Wood-eating clams fuel energy research
As fuel prices and global temperatures steadily increase, researchers are intensifying their search for renewable energy alternatives. One promising avenue of research (bioconversion) seeks to convert cellulose, a major component of domestic and agricultural wastes, into ethanol, a fuel that can supplement or replace fossil fuels used in cars and trucks. A critical part of this research is the search for new and better cellulases, the enzymes that convert cellulose into sugar which in turn is fermented to ethanol. Researchers at the Ocean Genome Legacy are turning to an unlikely source for such enzymes: marine clams that eat wood!
The shipworm, Lyrodus pedicellatus and Bankia setacea, are ideal candidates to study bioconversion of cellulose. Although it looks like a worm, it is actually a worm-like marine clam, closely related to New England's beloved "steamer clam", Mya arenaria. Unlike its steamer clam cousin, however, shipworms can live on a diet solely composed of wood! This unusual diet is made possible by bacterial symbionts that live inside cells of a specialized organ within its gills. The bacteria make enzymes that convert cellulose, which is indigestible to most animals, into glucose, a sugar that is easily used by all animals and also, easily fermented to ethanol.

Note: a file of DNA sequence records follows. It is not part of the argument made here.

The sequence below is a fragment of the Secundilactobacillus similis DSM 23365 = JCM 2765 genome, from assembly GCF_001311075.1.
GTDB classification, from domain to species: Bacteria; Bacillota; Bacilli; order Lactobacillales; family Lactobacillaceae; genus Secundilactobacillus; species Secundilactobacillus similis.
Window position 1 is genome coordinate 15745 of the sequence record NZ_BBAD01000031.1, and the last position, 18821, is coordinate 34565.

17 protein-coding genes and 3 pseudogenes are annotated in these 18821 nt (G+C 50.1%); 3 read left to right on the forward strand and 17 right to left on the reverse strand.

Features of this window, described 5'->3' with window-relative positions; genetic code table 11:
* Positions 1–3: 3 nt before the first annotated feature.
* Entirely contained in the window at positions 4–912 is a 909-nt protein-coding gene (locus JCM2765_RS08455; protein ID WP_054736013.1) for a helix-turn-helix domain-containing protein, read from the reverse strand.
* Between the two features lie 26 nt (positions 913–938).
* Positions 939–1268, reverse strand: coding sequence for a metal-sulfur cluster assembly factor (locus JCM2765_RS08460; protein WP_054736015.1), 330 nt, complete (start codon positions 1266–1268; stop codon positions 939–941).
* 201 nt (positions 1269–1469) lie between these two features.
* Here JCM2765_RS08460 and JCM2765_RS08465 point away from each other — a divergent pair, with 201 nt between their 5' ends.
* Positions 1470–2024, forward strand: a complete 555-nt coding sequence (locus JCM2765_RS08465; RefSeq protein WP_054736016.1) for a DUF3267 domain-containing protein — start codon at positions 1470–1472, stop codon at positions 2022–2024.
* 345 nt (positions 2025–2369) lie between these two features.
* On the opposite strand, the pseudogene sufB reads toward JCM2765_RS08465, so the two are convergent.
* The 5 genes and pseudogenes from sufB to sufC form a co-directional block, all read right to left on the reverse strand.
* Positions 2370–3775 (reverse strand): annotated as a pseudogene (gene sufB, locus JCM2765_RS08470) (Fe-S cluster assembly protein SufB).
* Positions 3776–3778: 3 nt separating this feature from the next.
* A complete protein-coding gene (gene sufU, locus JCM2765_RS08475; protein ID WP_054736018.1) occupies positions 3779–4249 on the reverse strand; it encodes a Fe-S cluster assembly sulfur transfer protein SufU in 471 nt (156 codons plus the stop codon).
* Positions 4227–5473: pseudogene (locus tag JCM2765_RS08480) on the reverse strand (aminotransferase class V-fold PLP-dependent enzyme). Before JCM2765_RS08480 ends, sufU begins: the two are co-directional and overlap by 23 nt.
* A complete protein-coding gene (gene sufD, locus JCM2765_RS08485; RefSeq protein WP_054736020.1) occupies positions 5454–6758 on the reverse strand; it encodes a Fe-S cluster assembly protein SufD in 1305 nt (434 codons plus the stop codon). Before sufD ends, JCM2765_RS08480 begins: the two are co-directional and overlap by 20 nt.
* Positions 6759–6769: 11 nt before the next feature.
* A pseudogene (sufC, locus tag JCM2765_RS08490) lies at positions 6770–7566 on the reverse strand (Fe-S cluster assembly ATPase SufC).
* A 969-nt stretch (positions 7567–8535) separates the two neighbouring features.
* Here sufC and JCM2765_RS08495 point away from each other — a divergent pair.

In order to better understand how these bacteria help the shipworm consume wood, we are sequencing their DNA. One of these symbionts, Teredinibacter turnerae, strain T7901 contains over 100 putative genes involved in complex polysaccharide degradation. To date we have found evidence of over 800 genes involved in wood degradation in the shipworm symbionts. With the Joint Genome Institute, we are sequencing the DNA of these special bacteria to find the genes that help the shipworms degrade wood and understand the community’s metabolic capacity. From the sequence data we hope to discover novel enzymes involved in woody material and cellulose degradation.
The shipworm project demonstrates that marine organisms can contain many unexpected treasures and that such treasures are often found in the most unpredictable species. Who would guess that a clam that eats wood might hold keys to energy production? This work underscores the fact that we must make every effort to protect, preserve, study and share the valuable, but highly threatened, genomic diversity of the oceans, and that no species may be too insignificant to warrant our interest and concern.
Some of the shipworm research done at OGL is part of a large, international collaboration including U.S. and Filipino scientists called the Philippine Mollusk Symbiont- International Collaborative Biodiversity Group (PMS-ICBG). Link to the project website for more information.
Current Funding and SupportNational Science Foundation (NSF) - IOS:
Lignocellulose degradation by shipworms and their bacterial endosymbionts
National Institutes of Health (NIH), Fogarty International Center, ICBG:
Diverse drug lead compounds from bacterial symbionts of tropical marine mollusks.